Fifteen years on, to the day, the memories remain vivid for George Gregan.
Full house at ANZ Stadium, deep into extra time of the 2003 Rugby World Cup final and Jonny Wilkinson’s left boot being close enough to charge down. And then him using his right foot. Bang.
England win the World Cup.
"It was a slow car crash occurring but there was not much you could do,” Gregan says.
Anniversaries of major moments in sport are more remembered by the winners than the losers but the 15th birthday of THAT kick by Jonny this week - and England’s historic win on November 22, 2003 in Sydney - carries an unusual connection.
Then-Wallabies coach Eddie Jones is now wearing England’s colours, and he will be aiming to take down his home country again at Twickenham on Sunday morning. In the rival box will be his no.10 on that drizzly night in 2003, Stephen Larkham.
Gregan accepted an invitation to a 15-year anniversary dinner in London this week but prior to departing, the ex-Wallabies skipper - along with Justin Harrison - spoke with RUGBY.com.au about their memories of that infamous evening.
Forests of paper have been dedicated to Jonny’s drop goal since 2003 but Gregan revealed how he felt there was an earlier Wilkinson kick in extra-time that was equally important to England winning the World Cup.
After Elton Flatley knocked over several pressure kicks to draw level at the end of regulation time, Gregan said there was every indication the England team’s hopes of victory were fading.
"When it was 14-all at full-time, after we’d been down 14-5 at halftime, we had all the momentum,” Gregan said.
"There was a bit of bickering going on (in their huddle), you could just see there was some nervousness going on in that England team. Which they don’t talk about, they’ve forgot all about that.
"But there was a bit of edginess there, and we felt like if we got in front with the first score … in extra time, they wouldn’t have scored since 50-60 minutes ago and they would have been feeling that, and the momentum and everything would have been turning. Sport is funny like that.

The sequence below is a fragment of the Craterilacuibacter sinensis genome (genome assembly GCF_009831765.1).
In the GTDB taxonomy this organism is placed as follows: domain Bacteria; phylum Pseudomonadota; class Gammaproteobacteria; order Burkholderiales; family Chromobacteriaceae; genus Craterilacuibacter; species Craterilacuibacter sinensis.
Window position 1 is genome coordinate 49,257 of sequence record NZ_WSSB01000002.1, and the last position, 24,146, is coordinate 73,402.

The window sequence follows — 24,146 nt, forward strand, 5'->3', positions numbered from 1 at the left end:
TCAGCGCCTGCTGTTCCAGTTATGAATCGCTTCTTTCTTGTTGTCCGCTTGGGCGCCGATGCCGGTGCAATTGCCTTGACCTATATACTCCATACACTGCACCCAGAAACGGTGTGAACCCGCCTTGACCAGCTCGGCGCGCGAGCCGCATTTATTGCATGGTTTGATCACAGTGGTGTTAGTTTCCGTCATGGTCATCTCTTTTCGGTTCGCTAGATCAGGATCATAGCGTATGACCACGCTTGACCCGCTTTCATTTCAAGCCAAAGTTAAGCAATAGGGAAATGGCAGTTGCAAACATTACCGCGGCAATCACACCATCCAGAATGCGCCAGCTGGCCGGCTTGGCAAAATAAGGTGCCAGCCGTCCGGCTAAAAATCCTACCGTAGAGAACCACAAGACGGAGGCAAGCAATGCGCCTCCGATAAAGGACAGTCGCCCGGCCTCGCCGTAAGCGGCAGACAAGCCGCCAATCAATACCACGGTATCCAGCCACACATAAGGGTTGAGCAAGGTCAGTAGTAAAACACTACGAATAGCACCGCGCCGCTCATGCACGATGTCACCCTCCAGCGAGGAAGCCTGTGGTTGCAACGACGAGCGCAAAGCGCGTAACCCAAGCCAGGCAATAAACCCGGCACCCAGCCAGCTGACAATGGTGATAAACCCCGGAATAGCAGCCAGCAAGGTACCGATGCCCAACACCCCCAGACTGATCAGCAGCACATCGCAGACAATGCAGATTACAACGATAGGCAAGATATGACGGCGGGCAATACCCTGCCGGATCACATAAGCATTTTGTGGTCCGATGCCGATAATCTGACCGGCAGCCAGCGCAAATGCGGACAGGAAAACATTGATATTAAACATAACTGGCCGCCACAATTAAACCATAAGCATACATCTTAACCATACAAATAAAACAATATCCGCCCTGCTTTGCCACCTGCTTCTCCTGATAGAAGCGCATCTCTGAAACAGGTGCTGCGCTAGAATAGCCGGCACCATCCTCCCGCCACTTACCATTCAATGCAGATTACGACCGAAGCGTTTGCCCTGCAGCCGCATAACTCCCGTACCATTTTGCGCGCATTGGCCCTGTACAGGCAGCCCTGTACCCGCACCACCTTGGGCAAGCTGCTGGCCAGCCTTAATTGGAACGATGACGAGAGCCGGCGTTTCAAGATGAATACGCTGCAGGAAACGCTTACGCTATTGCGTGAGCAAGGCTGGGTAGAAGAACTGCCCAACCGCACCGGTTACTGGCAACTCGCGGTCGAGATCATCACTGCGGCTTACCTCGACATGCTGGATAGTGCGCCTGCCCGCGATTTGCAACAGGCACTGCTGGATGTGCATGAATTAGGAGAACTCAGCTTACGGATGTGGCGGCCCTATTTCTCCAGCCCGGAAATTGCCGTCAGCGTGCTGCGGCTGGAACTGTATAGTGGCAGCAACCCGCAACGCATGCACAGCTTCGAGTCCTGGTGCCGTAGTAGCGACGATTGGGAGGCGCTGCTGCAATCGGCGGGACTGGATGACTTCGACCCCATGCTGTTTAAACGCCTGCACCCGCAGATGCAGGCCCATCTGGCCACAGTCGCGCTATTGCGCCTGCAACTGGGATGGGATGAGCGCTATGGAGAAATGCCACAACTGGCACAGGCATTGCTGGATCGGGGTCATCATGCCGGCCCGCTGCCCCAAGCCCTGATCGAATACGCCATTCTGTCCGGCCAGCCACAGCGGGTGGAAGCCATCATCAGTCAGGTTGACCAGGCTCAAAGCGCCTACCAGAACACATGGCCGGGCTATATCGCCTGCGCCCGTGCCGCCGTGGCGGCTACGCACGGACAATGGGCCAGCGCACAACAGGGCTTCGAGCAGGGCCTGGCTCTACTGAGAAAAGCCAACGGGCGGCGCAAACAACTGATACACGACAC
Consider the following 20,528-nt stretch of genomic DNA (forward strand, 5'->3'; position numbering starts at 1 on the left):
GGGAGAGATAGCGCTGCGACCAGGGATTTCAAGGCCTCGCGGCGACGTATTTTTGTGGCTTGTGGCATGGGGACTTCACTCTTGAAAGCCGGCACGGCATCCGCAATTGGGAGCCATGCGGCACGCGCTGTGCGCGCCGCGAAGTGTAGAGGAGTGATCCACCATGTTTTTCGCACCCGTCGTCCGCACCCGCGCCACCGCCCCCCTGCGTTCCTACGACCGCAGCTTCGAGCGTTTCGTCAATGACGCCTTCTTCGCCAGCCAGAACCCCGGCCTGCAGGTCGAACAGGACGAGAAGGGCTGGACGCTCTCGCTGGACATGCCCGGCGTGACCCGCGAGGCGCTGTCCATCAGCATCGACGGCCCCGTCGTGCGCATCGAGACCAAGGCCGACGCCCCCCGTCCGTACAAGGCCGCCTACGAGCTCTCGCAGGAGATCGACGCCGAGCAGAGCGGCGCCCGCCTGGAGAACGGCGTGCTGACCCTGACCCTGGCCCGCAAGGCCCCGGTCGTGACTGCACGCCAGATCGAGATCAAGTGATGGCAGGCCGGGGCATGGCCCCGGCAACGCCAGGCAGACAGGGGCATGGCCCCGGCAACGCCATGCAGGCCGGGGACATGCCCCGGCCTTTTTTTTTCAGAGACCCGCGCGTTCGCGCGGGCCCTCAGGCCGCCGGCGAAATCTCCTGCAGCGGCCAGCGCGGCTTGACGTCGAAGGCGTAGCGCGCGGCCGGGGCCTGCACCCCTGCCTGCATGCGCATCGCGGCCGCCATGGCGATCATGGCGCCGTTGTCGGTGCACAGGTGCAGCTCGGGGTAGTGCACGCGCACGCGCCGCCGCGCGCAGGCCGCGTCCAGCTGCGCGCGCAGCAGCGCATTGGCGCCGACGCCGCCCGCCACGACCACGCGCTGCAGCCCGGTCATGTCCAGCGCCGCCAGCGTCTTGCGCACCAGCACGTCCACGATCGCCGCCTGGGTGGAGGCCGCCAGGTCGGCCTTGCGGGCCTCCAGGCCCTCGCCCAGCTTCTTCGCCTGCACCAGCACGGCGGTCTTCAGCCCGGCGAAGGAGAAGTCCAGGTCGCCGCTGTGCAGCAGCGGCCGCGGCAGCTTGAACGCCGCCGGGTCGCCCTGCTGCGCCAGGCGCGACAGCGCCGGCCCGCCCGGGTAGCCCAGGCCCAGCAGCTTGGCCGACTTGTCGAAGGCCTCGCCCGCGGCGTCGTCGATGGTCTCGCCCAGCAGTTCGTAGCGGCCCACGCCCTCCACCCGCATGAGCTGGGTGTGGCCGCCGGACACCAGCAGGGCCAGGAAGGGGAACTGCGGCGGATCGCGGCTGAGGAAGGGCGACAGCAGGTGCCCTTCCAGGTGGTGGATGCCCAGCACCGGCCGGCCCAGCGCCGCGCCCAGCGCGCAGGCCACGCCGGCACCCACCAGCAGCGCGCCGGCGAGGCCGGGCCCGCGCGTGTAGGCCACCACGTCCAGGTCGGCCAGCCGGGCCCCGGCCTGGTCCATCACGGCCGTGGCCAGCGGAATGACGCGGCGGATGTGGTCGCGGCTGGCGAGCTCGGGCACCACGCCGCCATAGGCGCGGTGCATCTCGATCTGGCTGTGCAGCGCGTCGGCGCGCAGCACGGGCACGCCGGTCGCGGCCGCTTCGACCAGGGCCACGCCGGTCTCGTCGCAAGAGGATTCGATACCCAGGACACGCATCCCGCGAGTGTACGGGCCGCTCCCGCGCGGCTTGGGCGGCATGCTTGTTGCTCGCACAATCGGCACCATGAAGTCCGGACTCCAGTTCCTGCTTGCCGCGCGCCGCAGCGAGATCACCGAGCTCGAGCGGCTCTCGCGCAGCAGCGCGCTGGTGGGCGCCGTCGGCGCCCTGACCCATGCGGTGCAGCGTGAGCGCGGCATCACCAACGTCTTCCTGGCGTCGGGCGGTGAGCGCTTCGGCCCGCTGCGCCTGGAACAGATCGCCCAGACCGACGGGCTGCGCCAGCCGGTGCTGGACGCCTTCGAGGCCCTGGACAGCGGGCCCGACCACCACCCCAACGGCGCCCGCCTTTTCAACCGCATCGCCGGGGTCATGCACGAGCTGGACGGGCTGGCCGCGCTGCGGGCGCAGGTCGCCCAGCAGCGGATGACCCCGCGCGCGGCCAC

“So that first score was really important.”
The Wallabies gave away a penalty two minutes into the first period of extra time and up stepped Wilkinson.
"I think we got penalised for contesting in the air and Jonny knocked over a really big pressure kick, it was probably 50 metres all up really, on the angle and in really tough conditions,” Gregan said.
"And that gave them a sense of “ok, here we go”.
"We went back into the mode we had been in the last 40-odd minutes. We had to get back in the fight and give ourselves a chance to put our noses in front. Which we never got a chance to, we were always chasing the game.”
The Wallabies drew level again but with just under two minutes left, a clearing kick from Mat Rogers gave England possession in the Aussie half and they began to push forward, waiting for a penalty or a field-goal opportunity.
England halfback Matt Dawson managed a crucial linebreak which took them into a kickable field goal range.
"It was really crucial (Dawson’s break) because we couldn’t set up as well as we would have liked to, to put the pressure on. When they released it, the rest is history,” Gregan said.
"It was a slow car crash occurring but there was not much you could do. They executed it really well. There is not much you can do when you’re in that scenario defensively.
"Someone could try and solve it themselves but then there is a risk of giving a penalty away. You don’t want to be doing that in that moment.
"I was targeting left boot, I remember it like it was yesterday.
"But he caught it and straight away went to his right.”
"When it comes to sporting moments - I love all my sport - when someone does that, you say “fair play”.
"You take your hat off and say too good. And they were too good, just, that night. It was that kind of a final. It was extra time, it was an epic match.
"You’re gutted. You are always going to regret not winning … but the effort, and I remember saying this to the group afterwards, you can’t fault the effort.
"As coaches, as players, everyone who was part of that Wallabies team, they gave everything into that campaign and we came up a play short. You can live with it. It’s always going to hurt but you move on from it.”
Gregan said he understood the impact of the “epic” final when he bumped into Indian cricketers, including Sachin Tendulkar, back in Canberra the following January.
"They came up to us, myself, Roffy, Jeremy Paul and they said: “you guys, that World Cup final, we were in a pub in Melbourne, we were going for you, I can’t believe it”,” Gregan said.
"They were living it play by play and you think “that’s had a massive impact on those guys” and that’s the beauty of sport isn’t it?”